There is no free in liberty.


Friday, March 23, 2012

Is a Child Conceived Years After the Death of the Father Entitled to Benefits?


National Partnership :

The Supreme Court on Monday heard oral arguments in a case that will decide whether children conceived through in vitro fertilization after a parent's death can receive Social Security benefits, NPR's "All Things Considered" reports (Totenberg, "All Things Considered," NPR, 3/19).
The Social Security Administration since 1939 has provided a benefit to the families of deceased wage earners. However, it is unclear whether benefits should be provided to children who were not yet conceived when the wage earner died (Women's Health Policy Report, 11/17/11).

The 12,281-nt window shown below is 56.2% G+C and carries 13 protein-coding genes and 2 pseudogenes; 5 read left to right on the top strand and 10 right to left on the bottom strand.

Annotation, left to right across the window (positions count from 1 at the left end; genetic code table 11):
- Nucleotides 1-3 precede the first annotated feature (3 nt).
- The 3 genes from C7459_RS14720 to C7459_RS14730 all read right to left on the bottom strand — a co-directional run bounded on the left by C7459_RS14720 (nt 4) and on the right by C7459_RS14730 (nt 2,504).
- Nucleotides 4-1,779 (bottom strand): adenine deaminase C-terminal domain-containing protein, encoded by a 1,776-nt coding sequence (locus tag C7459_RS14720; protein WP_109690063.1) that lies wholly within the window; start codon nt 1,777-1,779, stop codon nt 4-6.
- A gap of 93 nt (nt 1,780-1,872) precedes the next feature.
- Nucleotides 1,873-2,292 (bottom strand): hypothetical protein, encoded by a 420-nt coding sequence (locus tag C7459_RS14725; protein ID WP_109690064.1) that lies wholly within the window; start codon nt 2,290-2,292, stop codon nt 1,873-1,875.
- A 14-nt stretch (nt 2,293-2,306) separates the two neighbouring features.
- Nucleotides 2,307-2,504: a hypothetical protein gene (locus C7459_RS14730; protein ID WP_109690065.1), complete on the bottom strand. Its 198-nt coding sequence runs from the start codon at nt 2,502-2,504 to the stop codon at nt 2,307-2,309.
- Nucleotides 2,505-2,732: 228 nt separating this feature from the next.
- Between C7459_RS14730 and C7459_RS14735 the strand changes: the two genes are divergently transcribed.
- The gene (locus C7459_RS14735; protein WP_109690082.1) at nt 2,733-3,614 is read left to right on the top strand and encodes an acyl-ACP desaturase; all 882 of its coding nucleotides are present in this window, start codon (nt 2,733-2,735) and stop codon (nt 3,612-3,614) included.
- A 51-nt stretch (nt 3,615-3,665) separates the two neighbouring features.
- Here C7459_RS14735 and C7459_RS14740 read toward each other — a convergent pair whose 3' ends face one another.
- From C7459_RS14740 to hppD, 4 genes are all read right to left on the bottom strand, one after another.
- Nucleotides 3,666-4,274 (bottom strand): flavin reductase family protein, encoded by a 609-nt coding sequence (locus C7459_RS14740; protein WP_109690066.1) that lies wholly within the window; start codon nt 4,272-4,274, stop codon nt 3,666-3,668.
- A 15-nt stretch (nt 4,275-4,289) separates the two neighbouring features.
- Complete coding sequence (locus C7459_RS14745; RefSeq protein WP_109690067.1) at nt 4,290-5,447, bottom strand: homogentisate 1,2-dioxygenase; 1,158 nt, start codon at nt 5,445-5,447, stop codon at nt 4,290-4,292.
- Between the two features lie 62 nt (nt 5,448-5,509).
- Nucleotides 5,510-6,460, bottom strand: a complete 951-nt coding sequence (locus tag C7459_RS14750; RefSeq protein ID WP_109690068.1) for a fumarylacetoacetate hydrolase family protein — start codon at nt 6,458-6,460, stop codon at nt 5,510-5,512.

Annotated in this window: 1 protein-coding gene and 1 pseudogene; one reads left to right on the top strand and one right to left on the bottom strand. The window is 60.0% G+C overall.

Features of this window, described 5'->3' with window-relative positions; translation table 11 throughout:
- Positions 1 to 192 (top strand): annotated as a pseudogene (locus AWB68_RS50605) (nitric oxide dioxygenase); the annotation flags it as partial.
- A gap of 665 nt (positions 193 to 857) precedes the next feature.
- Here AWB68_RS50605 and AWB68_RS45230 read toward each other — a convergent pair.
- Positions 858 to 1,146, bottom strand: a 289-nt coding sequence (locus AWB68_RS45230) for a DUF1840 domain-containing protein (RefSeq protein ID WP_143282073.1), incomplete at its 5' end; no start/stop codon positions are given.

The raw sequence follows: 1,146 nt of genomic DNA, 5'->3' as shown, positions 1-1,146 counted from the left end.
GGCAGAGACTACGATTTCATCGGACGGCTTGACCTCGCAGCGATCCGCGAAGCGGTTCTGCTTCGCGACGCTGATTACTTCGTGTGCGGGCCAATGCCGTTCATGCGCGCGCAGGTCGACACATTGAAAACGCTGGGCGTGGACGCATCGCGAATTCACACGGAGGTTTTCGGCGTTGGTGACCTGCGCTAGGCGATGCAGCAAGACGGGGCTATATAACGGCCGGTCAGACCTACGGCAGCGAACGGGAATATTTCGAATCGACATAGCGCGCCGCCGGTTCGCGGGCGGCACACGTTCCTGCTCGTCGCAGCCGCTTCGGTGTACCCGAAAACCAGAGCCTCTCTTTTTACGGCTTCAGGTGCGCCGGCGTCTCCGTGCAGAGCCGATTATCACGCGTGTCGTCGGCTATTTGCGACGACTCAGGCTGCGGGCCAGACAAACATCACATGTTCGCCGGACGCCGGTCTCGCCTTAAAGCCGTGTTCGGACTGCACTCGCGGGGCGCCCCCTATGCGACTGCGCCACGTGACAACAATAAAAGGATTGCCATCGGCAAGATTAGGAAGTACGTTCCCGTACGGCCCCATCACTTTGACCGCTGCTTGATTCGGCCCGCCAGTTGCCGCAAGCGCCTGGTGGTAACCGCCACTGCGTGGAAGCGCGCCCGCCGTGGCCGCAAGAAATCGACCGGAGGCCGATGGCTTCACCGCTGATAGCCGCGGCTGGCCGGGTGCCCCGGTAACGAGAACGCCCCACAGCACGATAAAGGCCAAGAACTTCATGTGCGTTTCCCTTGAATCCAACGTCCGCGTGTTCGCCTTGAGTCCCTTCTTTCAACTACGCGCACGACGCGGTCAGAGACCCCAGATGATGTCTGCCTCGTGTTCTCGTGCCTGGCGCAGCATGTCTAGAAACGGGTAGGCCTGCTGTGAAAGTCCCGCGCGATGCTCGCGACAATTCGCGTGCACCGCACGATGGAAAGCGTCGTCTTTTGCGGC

They will not deny the benefits. It is for the children.

What of sperm donors and all their progeny?  I suspect there will be a rush to cash in on Dr. Jones.

But what of the impacts of this decision  on a slightly a different scenario?

Let's say a married couple amicably divorce dividing the totality of their assets equally.   Years later the woman visits the sperm bank where her half of her sperm from the previous marriage is housed and through the miracle of IVF eventually gives birth to the child of a man she has not seen in many years.  Can she sue and win child support from her previous husband, a man who has not seen  her for years?

I suspect the answer would be yes, as it would be genetically impossible for him to deny fatherhood and it would be for the children.  I suppose this could become another revenue stream for unscrupulous women.


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